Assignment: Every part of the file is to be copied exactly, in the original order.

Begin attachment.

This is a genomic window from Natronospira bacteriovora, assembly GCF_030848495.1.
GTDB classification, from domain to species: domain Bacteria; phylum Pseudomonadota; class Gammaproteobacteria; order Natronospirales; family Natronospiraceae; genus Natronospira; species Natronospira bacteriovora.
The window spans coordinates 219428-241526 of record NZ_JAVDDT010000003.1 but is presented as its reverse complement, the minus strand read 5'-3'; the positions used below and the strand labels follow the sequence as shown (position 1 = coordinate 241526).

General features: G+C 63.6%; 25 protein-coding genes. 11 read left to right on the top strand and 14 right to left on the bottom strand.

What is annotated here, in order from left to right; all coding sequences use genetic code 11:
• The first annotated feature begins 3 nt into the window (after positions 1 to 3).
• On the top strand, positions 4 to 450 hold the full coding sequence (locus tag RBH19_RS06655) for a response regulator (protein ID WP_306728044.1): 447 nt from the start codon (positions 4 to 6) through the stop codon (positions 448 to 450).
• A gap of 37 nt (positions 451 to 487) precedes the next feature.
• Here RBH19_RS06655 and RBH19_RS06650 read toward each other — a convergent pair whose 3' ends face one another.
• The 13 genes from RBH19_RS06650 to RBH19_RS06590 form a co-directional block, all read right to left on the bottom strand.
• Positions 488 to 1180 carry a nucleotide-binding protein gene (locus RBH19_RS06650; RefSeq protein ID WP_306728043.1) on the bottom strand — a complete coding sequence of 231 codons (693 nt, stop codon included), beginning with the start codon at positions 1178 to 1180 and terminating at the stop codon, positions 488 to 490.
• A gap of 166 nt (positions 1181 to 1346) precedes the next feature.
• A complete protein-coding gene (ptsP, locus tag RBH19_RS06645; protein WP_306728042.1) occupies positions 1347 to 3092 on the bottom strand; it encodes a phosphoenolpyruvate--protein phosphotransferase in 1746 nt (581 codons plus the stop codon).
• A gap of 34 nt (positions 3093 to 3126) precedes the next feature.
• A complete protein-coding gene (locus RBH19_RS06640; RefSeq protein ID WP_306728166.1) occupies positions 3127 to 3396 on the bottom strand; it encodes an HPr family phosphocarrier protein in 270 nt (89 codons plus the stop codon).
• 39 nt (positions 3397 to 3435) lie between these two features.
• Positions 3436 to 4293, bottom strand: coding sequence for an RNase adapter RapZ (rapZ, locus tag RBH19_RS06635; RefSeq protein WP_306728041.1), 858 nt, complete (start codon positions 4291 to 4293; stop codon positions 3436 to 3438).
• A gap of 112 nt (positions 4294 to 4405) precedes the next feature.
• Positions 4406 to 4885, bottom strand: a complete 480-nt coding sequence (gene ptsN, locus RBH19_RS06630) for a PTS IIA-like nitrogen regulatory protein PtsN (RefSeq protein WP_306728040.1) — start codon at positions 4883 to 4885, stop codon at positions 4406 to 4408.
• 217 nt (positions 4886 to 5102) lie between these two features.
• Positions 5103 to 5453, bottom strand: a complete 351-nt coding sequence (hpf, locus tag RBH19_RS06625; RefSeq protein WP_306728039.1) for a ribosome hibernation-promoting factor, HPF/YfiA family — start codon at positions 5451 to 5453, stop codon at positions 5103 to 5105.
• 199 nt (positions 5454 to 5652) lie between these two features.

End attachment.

This is a genomic window from Natronospira bacteriovora, assembly GCF_030848495.1.
GTDB classification, from domain to species: domain Bacteria; phylum Pseudomonadota; class Gammaproteobacteria; order Natronospirales; family Natronospiraceae; genus Natronospira; species Natronospira bacteriovora.
The window spans coordinates 219428-241526 of record NZ_JAVDDT010000003.1 but is presented as its reverse complement, the minus strand read 5'-3'; the positions used below and the strand labels follow the sequence as shown (position 1 = coordinate 241526).

General features: G+C 63.6%; 25 protein-coding genes. 11 read left to right on the top strand and 14 right to left on the bottom strand.

What is annotated here, in order from left to right; all coding sequences use genetic code 11:
• The first annotated feature begins 3 nt into the window (after positions 1 to 3).
• On the top strand, positions 4 to 450 hold the full coding sequence (locus tag RBH19_RS06655) for a response regulator (protein ID WP_306728044.1): 447 nt from the start codon (positions 4 to 6) through the stop codon (positions 448 to 450).
• A gap of 37 nt (positions 451 to 487) precedes the next feature.
• Here RBH19_RS06655 and RBH19_RS06650 read toward each other — a convergent pair whose 3' ends face one another.
• The 13 genes from RBH19_RS06650 to RBH19_RS06590 form a co-directional block, all read right to left on the bottom strand.
• Positions 488 to 1180 carry a nucleotide-binding protein gene (locus RBH19_RS06650; RefSeq protein ID WP_306728043.1) on the bottom strand — a complete coding sequence of 231 codons (693 nt, stop codon included), beginning with the start codon at positions 1178 to 1180 and terminating at the stop codon, positions 488 to 490.
• A gap of 166 nt (positions 1181 to 1346) precedes the next feature.
• A complete protein-coding gene (ptsP, locus tag RBH19_RS06645; protein WP_306728042.1) occupies positions 1347 to 3092 on the bottom strand; it encodes a phosphoenolpyruvate--protein phosphotransferase in 1746 nt (581 codons plus the stop codon).
• A gap of 34 nt (positions 3093 to 3126) precedes the next feature.
• A complete protein-coding gene (locus RBH19_RS06640; RefSeq protein ID WP_306728166.1) occupies positions 3127 to 3396 on the bottom strand; it encodes an HPr family phosphocarrier protein in 270 nt (89 codons plus the stop codon).
• 39 nt (positions 3397 to 3435) lie between these two features.
• Positions 3436 to 4293, bottom strand: coding sequence for an RNase adapter RapZ (rapZ, locus tag RBH19_RS06635; RefSeq protein WP_306728041.1), 858 nt, complete (start codon positions 4291 to 4293; stop codon positions 3436 to 3438).
• A gap of 112 nt (positions 4294 to 4405) precedes the next feature.
• Positions 4406 to 4885, bottom strand: a complete 480-nt coding sequence (gene ptsN, locus RBH19_RS06630) for a PTS IIA-like nitrogen regulatory protein PtsN (RefSeq protein WP_306728040.1) — start codon at positions 4883 to 4885, stop codon at positions 4406 to 4408.
• 217 nt (positions 4886 to 5102) lie between these two features.
• Positions 5103 to 5453, bottom strand: a complete 351-nt coding sequence (hpf, locus tag RBH19_RS06625; RefSeq protein WP_306728039.1) for a ribosome hibernation-promoting factor, HPF/YfiA family — start codon at positions 5451 to 5453, stop codon at positions 5103 to 5105.
• 199 nt (positions 5454 to 5652) lie between these two features.